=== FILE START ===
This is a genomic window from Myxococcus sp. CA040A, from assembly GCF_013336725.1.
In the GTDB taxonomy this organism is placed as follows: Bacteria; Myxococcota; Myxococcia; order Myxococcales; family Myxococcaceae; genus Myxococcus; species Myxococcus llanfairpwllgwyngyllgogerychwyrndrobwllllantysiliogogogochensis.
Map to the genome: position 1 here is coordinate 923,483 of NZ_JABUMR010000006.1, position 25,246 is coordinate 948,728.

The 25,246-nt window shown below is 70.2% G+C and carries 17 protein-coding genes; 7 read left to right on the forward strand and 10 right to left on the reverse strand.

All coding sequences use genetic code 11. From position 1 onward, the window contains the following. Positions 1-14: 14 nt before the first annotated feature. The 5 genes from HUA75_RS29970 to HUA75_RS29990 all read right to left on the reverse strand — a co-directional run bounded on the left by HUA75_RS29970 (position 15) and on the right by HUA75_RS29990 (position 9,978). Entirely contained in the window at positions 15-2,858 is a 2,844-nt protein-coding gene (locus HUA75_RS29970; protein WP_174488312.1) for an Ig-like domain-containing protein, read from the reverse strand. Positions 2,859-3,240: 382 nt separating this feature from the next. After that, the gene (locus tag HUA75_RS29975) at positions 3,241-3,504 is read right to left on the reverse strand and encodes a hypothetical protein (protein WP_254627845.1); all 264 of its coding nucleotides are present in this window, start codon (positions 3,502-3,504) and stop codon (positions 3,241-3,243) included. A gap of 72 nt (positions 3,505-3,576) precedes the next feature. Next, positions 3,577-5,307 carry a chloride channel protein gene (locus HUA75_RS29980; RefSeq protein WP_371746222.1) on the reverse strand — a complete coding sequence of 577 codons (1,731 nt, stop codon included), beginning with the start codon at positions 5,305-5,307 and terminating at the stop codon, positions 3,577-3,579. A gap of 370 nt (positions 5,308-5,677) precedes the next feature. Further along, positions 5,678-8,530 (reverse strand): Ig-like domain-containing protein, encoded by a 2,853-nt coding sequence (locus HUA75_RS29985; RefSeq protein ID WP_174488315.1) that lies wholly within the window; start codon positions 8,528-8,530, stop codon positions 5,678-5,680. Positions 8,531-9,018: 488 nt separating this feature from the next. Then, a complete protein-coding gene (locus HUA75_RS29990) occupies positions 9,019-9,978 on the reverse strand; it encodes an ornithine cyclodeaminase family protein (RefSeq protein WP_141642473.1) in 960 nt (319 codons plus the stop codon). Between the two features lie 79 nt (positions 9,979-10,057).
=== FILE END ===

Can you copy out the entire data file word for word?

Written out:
This is a genomic window from Myxococcus sp. CA040A, from assembly GCF_013336725.1.
In the GTDB taxonomy this organism is placed as follows: Bacteria; Myxococcota; Myxococcia; order Myxococcales; family Myxococcaceae; genus Myxococcus; species Myxococcus llanfairpwllgwyngyllgogerychwyrndrobwllllantysiliogogogochensis.
Map to the genome: position 1 here is coordinate 923,483 of NZ_JABUMR010000006.1, position 25,246 is coordinate 948,728.

The 25,246-nt window shown below is 70.2% G+C and carries 17 protein-coding genes; 7 read left to right on the forward strand and 10 right to left on the reverse strand.

All coding sequences use genetic code 11. From position 1 onward, the window contains the following. Positions 1-14: 14 nt before the first annotated feature. The 5 genes from HUA75_RS29970 to HUA75_RS29990 all read right to left on the reverse strand — a co-directional run bounded on the left by HUA75_RS29970 (position 15) and on the right by HUA75_RS29990 (position 9,978). Entirely contained in the window at positions 15-2,858 is a 2,844-nt protein-coding gene (locus HUA75_RS29970; protein WP_174488312.1) for an Ig-like domain-containing protein, read from the reverse strand. Positions 2,859-3,240: 382 nt separating this feature from the next. After that, the gene (locus tag HUA75_RS29975) at positions 3,241-3,504 is read right to left on the reverse strand and encodes a hypothetical protein (protein WP_254627845.1); all 264 of its coding nucleotides are present in this window, start codon (positions 3,502-3,504) and stop codon (positions 3,241-3,243) included. A gap of 72 nt (positions 3,505-3,576) precedes the next feature. Next, positions 3,577-5,307 carry a chloride channel protein gene (locus HUA75_RS29980; RefSeq protein WP_371746222.1) on the reverse strand — a complete coding sequence of 577 codons (1,731 nt, stop codon included), beginning with the start codon at positions 5,305-5,307 and terminating at the stop codon, positions 3,577-3,579. A gap of 370 nt (positions 5,308-5,677) precedes the next feature. Further along, positions 5,678-8,530 (reverse strand): Ig-like domain-containing protein, encoded by a 2,853-nt coding sequence (locus HUA75_RS29985; RefSeq protein ID WP_174488315.1) that lies wholly within the window; start codon positions 8,528-8,530, stop codon positions 5,678-5,680. Positions 8,531-9,018: 488 nt separating this feature from the next. Then, a complete protein-coding gene (locus HUA75_RS29990) occupies positions 9,019-9,978 on the reverse strand; it encodes an ornithine cyclodeaminase family protein (RefSeq protein WP_141642473.1) in 960 nt (319 codons plus the stop codon). Between the two features lie 79 nt (positions 9,979-10,057).